“I am strong, because I’ve been weak” In the book Tangerine by Edward Bloor, the Fishers move from Texas to Florida because Mr. Fisher gets a new job. Paul is told that he became blind by staring into an eclipse for too long, but later learned that it was his brother’s fault. Even though Paul starts off with a low self-esteem, he learns that he is strong, and can do whatever he puts his mind to.
The book, All Quiet On The Western Front, by Erich Remarque, tells what happens to a group of German teenagers during World War I. Throughout this novel, Remarque has certain symbols for objects in the book that represent or mean something. For example, Kemmerich’s boots symbolized death. That’s just one example but there are a bunch more symbols and they all have connections to each other.
One theme in the novel Tangerine by Edward Bloor is, disasters can sometimes turn into positive change. During reading, one can notice how thinking something will turn out good, won't. As said in the book, Paul thinks moving to Florida will turn out fine, but when they arrive, there are many complications like when the school is thought to be safe but it isn't, because it is built on a sinkhole. After the devastation, the school needs relocation fast. The school has a meeting and Paul realizes he is open to a new future. As said in the book, “the heavens had opened up to me.” This symbolizes the great opportunity Paul had. It also shows imagery on how the scene happened in the auditorium and how it was very noisy and too small. After the school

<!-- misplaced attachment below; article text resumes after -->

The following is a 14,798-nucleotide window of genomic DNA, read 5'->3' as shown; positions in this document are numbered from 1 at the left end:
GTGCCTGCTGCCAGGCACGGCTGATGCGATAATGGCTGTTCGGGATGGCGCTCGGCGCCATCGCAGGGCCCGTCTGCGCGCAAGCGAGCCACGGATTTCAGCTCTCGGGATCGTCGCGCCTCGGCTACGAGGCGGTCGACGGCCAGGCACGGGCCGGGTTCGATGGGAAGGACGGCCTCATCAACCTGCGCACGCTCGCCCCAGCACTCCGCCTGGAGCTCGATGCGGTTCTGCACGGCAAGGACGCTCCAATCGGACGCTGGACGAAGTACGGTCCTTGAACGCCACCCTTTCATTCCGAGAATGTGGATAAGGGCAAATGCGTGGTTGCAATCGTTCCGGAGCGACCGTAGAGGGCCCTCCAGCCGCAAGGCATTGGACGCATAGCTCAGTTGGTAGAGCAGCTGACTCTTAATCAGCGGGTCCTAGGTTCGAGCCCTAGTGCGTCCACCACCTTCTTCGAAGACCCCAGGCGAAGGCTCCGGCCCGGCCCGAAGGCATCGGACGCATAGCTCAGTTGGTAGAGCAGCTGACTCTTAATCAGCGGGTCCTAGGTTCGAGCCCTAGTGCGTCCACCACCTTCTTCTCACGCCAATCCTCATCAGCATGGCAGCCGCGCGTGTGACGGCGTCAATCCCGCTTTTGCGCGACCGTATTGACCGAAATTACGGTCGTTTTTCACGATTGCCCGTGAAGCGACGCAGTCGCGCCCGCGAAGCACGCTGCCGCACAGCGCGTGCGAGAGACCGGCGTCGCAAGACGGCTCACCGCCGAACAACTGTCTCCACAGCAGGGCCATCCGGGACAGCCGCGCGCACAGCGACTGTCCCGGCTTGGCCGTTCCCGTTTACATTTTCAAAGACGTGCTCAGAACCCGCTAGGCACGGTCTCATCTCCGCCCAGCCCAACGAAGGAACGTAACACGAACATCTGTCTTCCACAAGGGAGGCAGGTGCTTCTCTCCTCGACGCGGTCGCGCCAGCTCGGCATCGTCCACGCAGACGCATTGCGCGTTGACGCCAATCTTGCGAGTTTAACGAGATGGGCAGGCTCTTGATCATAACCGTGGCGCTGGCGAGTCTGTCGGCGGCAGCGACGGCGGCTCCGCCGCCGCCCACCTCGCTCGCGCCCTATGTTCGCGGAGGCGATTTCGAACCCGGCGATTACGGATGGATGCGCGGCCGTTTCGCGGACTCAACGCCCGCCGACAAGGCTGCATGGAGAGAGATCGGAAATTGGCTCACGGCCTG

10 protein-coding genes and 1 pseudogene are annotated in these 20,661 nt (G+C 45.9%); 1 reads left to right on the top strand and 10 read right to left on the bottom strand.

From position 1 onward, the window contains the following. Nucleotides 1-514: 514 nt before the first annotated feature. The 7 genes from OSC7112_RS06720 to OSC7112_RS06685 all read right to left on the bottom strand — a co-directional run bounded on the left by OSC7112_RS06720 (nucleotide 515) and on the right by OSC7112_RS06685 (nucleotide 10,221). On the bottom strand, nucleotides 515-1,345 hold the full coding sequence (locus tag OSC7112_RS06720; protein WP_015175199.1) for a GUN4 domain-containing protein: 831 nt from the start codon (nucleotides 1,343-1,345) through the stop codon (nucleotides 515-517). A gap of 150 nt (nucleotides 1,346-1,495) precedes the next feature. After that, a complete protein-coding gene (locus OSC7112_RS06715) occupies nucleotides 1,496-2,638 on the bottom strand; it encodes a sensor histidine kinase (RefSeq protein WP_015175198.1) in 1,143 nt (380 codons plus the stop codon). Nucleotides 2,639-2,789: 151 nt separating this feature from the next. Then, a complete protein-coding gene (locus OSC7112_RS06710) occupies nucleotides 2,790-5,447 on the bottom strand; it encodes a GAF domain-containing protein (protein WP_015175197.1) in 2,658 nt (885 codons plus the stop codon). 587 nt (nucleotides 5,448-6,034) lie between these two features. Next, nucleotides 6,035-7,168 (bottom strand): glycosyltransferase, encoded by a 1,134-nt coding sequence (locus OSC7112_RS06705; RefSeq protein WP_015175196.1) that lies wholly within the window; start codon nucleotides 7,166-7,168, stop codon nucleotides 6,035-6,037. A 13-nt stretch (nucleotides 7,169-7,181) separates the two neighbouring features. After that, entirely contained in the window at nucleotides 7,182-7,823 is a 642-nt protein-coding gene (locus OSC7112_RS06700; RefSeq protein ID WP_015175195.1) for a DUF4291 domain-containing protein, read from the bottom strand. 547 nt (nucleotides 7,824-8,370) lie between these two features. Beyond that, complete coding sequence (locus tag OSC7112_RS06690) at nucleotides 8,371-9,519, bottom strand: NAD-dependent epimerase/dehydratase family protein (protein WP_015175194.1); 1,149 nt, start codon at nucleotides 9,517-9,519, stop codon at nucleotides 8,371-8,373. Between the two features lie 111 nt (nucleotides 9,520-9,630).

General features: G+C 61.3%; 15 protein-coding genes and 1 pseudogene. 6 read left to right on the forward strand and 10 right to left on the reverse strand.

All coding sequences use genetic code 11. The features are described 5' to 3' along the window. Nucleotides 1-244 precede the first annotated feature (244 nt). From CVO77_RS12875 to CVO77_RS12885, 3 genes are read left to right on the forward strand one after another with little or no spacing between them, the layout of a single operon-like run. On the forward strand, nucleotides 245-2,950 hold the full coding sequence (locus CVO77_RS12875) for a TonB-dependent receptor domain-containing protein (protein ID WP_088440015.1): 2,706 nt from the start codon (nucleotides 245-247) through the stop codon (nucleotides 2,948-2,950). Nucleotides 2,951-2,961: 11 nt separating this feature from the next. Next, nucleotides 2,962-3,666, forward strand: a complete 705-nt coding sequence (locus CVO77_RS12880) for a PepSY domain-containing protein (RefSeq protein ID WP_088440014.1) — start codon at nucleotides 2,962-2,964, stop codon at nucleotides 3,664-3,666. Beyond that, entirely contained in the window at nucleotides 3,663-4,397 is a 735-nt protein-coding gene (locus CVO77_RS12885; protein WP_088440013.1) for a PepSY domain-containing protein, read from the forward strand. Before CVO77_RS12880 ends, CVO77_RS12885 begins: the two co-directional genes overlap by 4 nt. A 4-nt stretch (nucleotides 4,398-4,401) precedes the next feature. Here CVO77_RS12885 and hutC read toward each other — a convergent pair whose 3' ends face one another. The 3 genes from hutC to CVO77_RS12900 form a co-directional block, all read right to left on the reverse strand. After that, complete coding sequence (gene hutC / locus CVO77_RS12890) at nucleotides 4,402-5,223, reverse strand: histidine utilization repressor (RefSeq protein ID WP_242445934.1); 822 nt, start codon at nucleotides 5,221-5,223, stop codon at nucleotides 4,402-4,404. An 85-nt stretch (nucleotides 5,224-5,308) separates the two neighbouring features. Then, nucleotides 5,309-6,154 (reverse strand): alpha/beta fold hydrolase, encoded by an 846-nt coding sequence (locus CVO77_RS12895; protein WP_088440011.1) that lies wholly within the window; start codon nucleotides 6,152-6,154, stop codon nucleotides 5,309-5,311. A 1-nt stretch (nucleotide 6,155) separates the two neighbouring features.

“No fear, Mom. Show them no fear.” (page 296). In the novel, Tangerine, by Edward Bloor, the protagonist, Paul Fisher, is going through many changes in his life after moving from Texas to Florida. Those changes include external ones, his friends and the environment around him, and internal ones, his views and opinions. Even though Paul starts off as a weak kid who is insecure, he learns that he’s not at fault for who he is, and gains confidence in himself.